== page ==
Populous Wins Incheon Stadium Design for 2014 Asian Games

October 30, 2009 Leave a comment

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Populous Wins Incheon Stadium Design for 2014 Asian Games

It’s an exciting time for sports fans everywhere as cities around the world unveil the incredible stadiums that will host the events of tomorrow, and the designers and architects of Populous have them in spades. The latest competition-winning proposal from the HOK offshoot was recently selected as the primary stadium for the 17th Asian games in Incheon, South Korea. The adaptable stadium creates an abundance of green space within the city that will serve as a public park when not in use.

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Populous Wins Incheon Stadium Design for 2014 Asian Games by Mike Chino, 10/09/09

Designed by Populous (formerly HOK Sport Venue Event) and Heerim Architects and Planners, Incheon’s new stadium is designed to hold 70,000 people for the Asian games in 2014, after which it will downsize and transform into a 30,000 seat stadium and public park.

The elegantly sloping structure is meant to reflect the traditional Buddhist ritual Seung Moo dances. According to architect Daekwon Park, “In architecture, as in dance, dynamic movement creates form, but can also be recognized by the space voids created around its form. The yin and yang of complementary opposites within a greater whole are represented inside the form of the master plan of the stadium, and the left over space around that form, becomes the main access to the building.

The stadium has been described as promoting “a new era of designing sustainable venues for major events”, however the project’s sustainable features have yet to be disclosed. Ensuring environmental responsibility in a structure designed to draw thousands of spectators is a challenging goal, and we’re interested to see how populous plans on pulling off the feat.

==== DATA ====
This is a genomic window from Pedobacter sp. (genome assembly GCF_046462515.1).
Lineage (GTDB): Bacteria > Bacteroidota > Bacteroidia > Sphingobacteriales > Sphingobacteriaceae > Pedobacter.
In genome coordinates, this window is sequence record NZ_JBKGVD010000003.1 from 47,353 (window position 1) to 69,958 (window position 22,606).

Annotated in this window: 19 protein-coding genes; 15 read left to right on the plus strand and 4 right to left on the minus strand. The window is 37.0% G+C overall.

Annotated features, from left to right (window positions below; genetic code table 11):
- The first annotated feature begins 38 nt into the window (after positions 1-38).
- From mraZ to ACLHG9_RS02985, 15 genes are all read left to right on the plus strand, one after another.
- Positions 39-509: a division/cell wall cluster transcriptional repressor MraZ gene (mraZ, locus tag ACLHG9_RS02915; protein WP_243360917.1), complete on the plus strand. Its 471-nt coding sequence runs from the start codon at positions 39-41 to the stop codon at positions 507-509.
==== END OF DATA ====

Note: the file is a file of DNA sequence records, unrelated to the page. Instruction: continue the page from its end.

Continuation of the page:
For now Populous has said “The key to its success will be linking it into the surrounding parklands, to make it an open, accessible building for its people. It will be smaller, easier to operate and more usable by the community, securing its long term sustainability and providing a true legacy for the people of Incheon.”

Graft Lab’s Vertical Village in Dubai Has Spider Web of Solar Panels

October 30, 2009 Leave a comment
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Graft Lab’s Vertical Village in Dubai Has Spider Web of Solar

At first glance, Graft Lab’s dazzling complex in Dubai may appear to have a cluster of sparkling geometric pools at its base. But upon further inspection, the web-like structures are actually something even more desirable than a place to take a dip in the hot desert – a means of collecting the scorching rays of the sun and transforming them into energy. Dubbed the Vertical Village, this multi-use building and accompanying massive array of solar collectors was designed to work smarter, not harder, which is expected to earn it a LEED Gold certification when it is completed.

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Graft Lab’s Vertical Village in Dubai Has Spider Web of Solar Panels

The architects at Graft Lab (also responsible for the unique and ethereal Bird Island) must have been taking good notes in their LEED classes because the Vertical Village incorporates the most basic mantras of energy-efficiency in hot climates: reducing solar gain and maximizing solar production. Each hockey-stick-shaped building within the village is self-shading on its north side and on the east-west axis to reduce long-angle sun penetration. A massive bed of solar collectors lies at the south end of the complex and has the ability to automatically position itself toward the sun to maximize solar-energy aggregation. The roof of the village has veins like a leaf which can break up the solar field into smaller, more manageable portions.

Aside from its energy-harvesting features, the Vertical Village is also quite breathtaking to behold. The way that the buildings have been sliced and tilted gives each one a unique, futuristic look. Residents and visitors will be able to take full advantage of hotels, cinemas, restaurants, shops and a theater.

Flood Harvesting Housing Brings Tidal Power to New York City

October 29, 2009 Leave a comment
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Flood Harvesting Housing Brings Tidal Power to New York City

The concept of harvesting energy from river waves to power New York City just got more enticing. Earlier this year we brought you GRO Architects notable concept, which stood out among the entries for Metropolis Magazine’s 2009 Next Generation Design Competition. Brian Novello, one of the partners in the project, also has a beautiful design to expand these modular docking stations in energy-collecting floating houses, and it looks so cool that we had to spread the news.